Kate and Leopold
Meg Ryan treads tried-and-true romantic comedy ground as Kate, a single career-woman whose fast-paced life takes a detour when Leopold (the fetching and ruffle-shirted Hugh Jackman) slips through a wrinkle in time to find her. Liev Schrieber plays Kate's brainy ex-beau Stuart, enabler of time-travel and owner of Bart, canine genius and drooler extraordinaire.
- Starring: Meg Ryan, Hugh Jackman and Liev Schrieber
- Director(s): James Mangold
- Producer(s): Miramax Films
- Screenwriter(s): Steven Rogers, James Mangold
- Distributor: Miramax Films
- Animal Coordinator: Boone's Animals for Hollywood
- Release Date: Tuesday, December 25, 2001
- Rating: Acceptable
Featured Animal Action
Bart's the Boss
Bart was played by 2 male Anatolian Shepherds, Noah, who was 21/2 years old, and Moses, 5. Noah and Moses were verbally cued by trainers hidden off-camera to achieve their actions, including barking, running, and even to sit or lay quietly. The dogs were also trained to achieve actions specially for the film, such as flipping over the baby gate that Stuart uses to keep Bart at bay, and to stand still while being pulled on a rug by their leash. For this sequence, Bart is pulled toward an open elevator shaft that Stuart, still clinging to Bart's leash, has fallen down. A trainer actually pulled the dog by its leash while another trainer reinforced a "stay" command from off-camera. The effect is that Bart looks as though he's resisting the pull. The elevator itself was only a prop elevator - only a camera was hidden inside to get Bart's reaction to his master's eventual fall. Bart's quizzical facial expressions to Stuart's accident were prompted by the trainer making strange noises at the dog.
Kate decides later that Bart needs a walk and hands over his leash to Leopold for the task. Chaos ensues when Bart sees 2 white poodles standing on a street corner (each on leashes with their owner) and runs after them, pulling a reluctant Leopold for the ride. Bart runs into traffic, narrowly dodging cars to get to his destination, but must eventually stop to relieve himself on the sidewalk. Rejuvenated, Bart resumes the chase, yanks himself free of the leash, and runs in front a parked fire engine. Alas, his poodle-fantasy is never realized, and he is next seen back inside, lounging on the couch. The objects of Bart's affection were played by 2 white male poodles named Charlie and Mario. The chase was carefully choreographed to establish the timing of the stunt drivers in the street, which was closed off to traffic by police officers. Trainers called to Noah from off-camera using a megaphone and the promise of edible rewards, which the hard-working Noah rightfully earned. Despite all those tasty treats, however, fake, non-toxic poop was hidden under the dog when the scene called for it. Noah was trained to sit in a half-squat to simulate the action, and trotted off to the trainer off-camera when called.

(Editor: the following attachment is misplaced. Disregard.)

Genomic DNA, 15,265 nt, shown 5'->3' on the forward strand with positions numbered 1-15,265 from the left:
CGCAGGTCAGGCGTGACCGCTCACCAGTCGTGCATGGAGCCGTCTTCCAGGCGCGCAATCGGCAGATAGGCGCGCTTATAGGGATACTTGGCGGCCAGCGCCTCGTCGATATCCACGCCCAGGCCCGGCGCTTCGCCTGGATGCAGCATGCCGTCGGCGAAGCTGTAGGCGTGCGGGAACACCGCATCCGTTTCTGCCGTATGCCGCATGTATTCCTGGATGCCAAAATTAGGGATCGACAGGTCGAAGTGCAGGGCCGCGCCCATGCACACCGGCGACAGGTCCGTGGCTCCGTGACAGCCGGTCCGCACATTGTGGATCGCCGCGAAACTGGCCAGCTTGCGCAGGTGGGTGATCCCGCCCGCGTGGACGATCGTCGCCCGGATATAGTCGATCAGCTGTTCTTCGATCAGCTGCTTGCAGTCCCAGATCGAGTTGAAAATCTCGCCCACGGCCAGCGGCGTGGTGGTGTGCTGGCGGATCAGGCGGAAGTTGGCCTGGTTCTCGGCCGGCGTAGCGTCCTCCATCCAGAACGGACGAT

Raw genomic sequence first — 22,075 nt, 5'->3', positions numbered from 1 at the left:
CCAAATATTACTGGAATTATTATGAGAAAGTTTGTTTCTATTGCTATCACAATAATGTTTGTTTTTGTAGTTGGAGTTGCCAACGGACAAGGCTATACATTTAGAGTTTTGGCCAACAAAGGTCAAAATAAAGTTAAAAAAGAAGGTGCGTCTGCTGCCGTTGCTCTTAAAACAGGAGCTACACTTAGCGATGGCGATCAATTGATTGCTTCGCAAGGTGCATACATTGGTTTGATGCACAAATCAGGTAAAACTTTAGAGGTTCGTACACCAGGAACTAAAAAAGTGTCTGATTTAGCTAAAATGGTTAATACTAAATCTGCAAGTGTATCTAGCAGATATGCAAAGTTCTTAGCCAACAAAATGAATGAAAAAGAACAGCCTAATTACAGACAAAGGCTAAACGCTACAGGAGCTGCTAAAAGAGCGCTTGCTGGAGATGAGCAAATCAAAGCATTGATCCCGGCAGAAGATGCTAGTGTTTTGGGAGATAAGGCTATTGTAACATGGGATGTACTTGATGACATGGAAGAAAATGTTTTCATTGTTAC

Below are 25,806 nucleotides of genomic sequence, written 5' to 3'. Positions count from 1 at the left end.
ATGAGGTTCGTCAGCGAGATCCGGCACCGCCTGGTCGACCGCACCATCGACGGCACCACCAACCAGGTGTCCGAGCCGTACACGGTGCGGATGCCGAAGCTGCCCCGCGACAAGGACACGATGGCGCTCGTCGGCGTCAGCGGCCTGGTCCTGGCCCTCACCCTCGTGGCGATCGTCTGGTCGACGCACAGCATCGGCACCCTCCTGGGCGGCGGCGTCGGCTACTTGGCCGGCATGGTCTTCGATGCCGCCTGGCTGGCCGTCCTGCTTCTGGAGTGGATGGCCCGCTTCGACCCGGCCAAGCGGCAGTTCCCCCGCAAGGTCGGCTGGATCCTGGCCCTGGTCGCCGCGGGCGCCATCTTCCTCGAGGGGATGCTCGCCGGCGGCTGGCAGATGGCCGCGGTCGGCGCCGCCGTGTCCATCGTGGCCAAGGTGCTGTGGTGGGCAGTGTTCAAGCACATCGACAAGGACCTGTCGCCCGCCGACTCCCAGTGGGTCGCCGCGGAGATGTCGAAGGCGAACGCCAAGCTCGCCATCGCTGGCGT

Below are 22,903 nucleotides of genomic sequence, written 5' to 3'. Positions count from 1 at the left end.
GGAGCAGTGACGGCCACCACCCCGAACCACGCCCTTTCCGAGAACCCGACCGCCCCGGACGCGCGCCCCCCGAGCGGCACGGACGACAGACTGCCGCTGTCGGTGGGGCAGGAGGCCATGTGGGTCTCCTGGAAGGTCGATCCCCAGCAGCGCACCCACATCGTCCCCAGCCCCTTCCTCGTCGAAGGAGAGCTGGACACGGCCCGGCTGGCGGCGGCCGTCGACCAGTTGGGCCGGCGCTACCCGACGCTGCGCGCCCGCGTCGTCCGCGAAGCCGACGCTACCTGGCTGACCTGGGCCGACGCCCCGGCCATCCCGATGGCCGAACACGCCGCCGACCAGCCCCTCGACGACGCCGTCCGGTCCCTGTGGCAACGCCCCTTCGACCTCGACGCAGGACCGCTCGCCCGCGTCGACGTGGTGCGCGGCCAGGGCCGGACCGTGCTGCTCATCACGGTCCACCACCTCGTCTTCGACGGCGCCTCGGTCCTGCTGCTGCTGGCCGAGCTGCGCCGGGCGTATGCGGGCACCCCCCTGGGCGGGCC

Earlier in the film, Bart sits inside and lazily watches a cat sitting out on the fire escape. The role of the cat was shared by 3 gray shorthairs, Mike and Joe, both 8 year-old males, and Krista. A trainer sat off-camera on the fire escape with the cat, using a clicker and food rewards to prompt the cat to achieve the "in"-action.
Horse Chases and Carriage Runs
Several horse-drawn carriages appear in the film. Professional drivers were always at the helm of the carriages, while the actors only appeared to drive. Similarly, in the horseback-riding sequences, including the mugger-chase in Central Park, stunt riders and professional wranglers doubled as actors for the intense riding, while the actors only rode short distances for establishing shots. A saddle was hidden on the white horse for actors Jackman and Ryan and removed for the professional riders, as Kate and Leopold bravely chase down the man who stole Kate's purse. Trained riding and jumping horses Augusto and Ghost, both white Andalusians, were used in the Central Park sequences, and a black horse named Voodoo appeared in the beginning of the film.